Despite having his leg amputated, he returned to the battlefield in 1864 to try to stop U.S. General Sherman’s march toward Atlanta. By July, Hood had become commander of the Army of Tennessee and fought Sherman’s forces under a temporary promotion to full general.
Hood was the youngest officer on either side of the Civil War to independently lead an army. He thought of himself as a career military man and did not personally hold slaves but admitted slavery was the main cause of the war.

2. Fort Benning, Georgia
At the request of the Columbus Rotary Club, the Army honored Brig. Gen. Henry Benning when it opened Camp Benning in 1918. It was renamed Fort Benning in 1922. In 2005, Fort Benning became the home of the U.S. Army Armor Center and School.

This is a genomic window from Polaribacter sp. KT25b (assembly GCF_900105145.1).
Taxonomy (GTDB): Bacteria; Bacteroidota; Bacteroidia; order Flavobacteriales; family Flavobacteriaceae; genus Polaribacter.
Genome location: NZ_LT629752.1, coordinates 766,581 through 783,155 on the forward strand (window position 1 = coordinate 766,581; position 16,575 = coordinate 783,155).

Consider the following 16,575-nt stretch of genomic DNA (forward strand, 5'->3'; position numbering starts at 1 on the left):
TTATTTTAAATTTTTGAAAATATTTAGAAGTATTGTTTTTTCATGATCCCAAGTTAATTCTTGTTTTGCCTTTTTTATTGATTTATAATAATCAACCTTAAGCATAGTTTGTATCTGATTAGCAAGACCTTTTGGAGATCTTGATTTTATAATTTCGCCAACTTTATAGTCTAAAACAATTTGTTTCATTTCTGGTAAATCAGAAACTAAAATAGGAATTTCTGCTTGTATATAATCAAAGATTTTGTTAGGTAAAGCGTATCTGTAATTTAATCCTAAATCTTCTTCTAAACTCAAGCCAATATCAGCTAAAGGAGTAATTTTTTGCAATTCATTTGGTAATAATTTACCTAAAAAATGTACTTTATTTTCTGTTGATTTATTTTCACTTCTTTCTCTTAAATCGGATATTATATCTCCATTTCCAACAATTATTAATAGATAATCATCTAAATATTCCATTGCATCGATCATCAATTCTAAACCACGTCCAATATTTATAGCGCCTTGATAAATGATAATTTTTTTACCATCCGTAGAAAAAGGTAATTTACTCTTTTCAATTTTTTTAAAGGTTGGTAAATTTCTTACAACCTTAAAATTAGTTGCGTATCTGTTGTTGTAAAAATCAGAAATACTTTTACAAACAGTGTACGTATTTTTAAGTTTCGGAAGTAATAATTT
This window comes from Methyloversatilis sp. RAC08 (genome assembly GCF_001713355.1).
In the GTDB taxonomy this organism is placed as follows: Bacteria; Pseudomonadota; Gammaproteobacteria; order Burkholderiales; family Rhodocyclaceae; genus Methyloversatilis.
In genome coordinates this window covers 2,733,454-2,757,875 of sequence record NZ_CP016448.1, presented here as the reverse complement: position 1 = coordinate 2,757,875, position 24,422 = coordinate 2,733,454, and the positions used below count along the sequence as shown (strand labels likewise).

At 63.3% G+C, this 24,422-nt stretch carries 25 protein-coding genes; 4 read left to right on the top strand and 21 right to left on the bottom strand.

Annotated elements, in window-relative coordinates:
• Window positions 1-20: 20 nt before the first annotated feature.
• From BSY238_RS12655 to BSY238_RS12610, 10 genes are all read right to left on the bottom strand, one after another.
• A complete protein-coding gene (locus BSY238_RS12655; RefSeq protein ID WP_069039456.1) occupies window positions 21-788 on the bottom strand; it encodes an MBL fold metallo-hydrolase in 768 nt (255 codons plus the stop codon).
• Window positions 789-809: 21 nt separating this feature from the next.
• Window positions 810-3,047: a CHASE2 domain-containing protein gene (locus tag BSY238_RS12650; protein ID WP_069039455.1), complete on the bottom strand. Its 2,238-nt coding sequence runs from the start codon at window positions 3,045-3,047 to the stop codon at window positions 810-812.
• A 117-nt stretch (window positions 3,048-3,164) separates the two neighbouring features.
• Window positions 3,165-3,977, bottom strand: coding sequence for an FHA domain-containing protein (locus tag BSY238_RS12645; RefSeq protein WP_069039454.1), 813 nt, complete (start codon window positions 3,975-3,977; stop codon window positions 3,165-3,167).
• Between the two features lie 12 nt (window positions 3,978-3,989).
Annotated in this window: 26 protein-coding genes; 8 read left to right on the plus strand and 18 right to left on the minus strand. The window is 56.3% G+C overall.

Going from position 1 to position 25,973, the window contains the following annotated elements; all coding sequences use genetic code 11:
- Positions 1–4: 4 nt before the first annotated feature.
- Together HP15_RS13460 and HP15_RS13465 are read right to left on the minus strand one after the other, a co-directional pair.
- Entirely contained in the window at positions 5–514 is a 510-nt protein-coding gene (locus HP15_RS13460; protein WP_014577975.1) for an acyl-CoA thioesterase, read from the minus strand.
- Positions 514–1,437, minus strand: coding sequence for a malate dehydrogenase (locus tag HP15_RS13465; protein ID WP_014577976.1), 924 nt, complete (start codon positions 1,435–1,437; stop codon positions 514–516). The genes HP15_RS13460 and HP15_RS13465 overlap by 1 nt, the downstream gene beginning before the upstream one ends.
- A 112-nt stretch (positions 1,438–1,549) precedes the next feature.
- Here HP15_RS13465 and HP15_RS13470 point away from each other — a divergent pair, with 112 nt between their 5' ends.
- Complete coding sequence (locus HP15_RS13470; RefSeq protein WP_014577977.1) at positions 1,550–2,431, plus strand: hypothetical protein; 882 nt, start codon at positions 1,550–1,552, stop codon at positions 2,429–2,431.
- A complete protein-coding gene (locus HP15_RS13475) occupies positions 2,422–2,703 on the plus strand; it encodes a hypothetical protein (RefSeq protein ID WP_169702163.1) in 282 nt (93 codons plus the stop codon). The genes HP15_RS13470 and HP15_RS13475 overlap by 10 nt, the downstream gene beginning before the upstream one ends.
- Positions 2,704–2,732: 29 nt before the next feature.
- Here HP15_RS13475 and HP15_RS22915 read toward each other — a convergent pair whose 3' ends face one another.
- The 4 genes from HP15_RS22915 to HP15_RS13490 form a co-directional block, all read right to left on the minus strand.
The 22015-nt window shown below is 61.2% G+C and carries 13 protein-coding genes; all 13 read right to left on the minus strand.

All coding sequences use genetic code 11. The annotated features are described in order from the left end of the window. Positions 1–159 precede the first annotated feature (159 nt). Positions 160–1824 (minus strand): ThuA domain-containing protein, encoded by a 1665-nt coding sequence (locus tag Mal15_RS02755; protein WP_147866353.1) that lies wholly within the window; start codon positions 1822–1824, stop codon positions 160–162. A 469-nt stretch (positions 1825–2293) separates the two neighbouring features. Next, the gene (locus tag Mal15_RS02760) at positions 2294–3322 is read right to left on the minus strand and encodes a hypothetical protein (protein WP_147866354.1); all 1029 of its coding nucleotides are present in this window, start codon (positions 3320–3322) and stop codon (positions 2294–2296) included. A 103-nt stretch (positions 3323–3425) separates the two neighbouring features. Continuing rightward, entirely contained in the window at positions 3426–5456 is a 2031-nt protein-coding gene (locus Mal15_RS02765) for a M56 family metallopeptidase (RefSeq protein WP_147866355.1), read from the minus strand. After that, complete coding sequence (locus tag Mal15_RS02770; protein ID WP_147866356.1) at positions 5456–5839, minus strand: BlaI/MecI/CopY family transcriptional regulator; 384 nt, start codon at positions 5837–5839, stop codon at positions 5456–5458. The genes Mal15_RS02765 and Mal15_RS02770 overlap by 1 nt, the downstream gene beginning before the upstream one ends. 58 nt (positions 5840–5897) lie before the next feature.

Benning led troops at the Second Battle of Bull Run, the Battle of Antietam, and the Battle of Gettysburg. Prior to the Civil War he practiced law and never served in the military.
Benning served as one of Georgia’s delegates to a convention of nine slaveholding states to determine the South’s course of action if slavery were banned in the western territories. While the resolutions of the convention helped lead to the Compromise of 1850, Benning introduced resolutions in Nashville that strongly defended slavery and supported a state’s right to secede.
At the 1861 secession convention, Benning said, “What was the reason that induced Georgia to take the step of secession? This reason may be summed up in one single proposition. It was a conviction, a deep conviction on the part of Georgia, that a separation from the North was the only thing that could prevent the abolition of her slavery… If things are allowed to go on as they are, it is certain that slavery is to be abolished. By the time the North shall have attained the power, the black race will be in a large majority, and then we will have black governors, black legislatures, black juries, black everything. Is it to be supposed that the white race will stand for that?”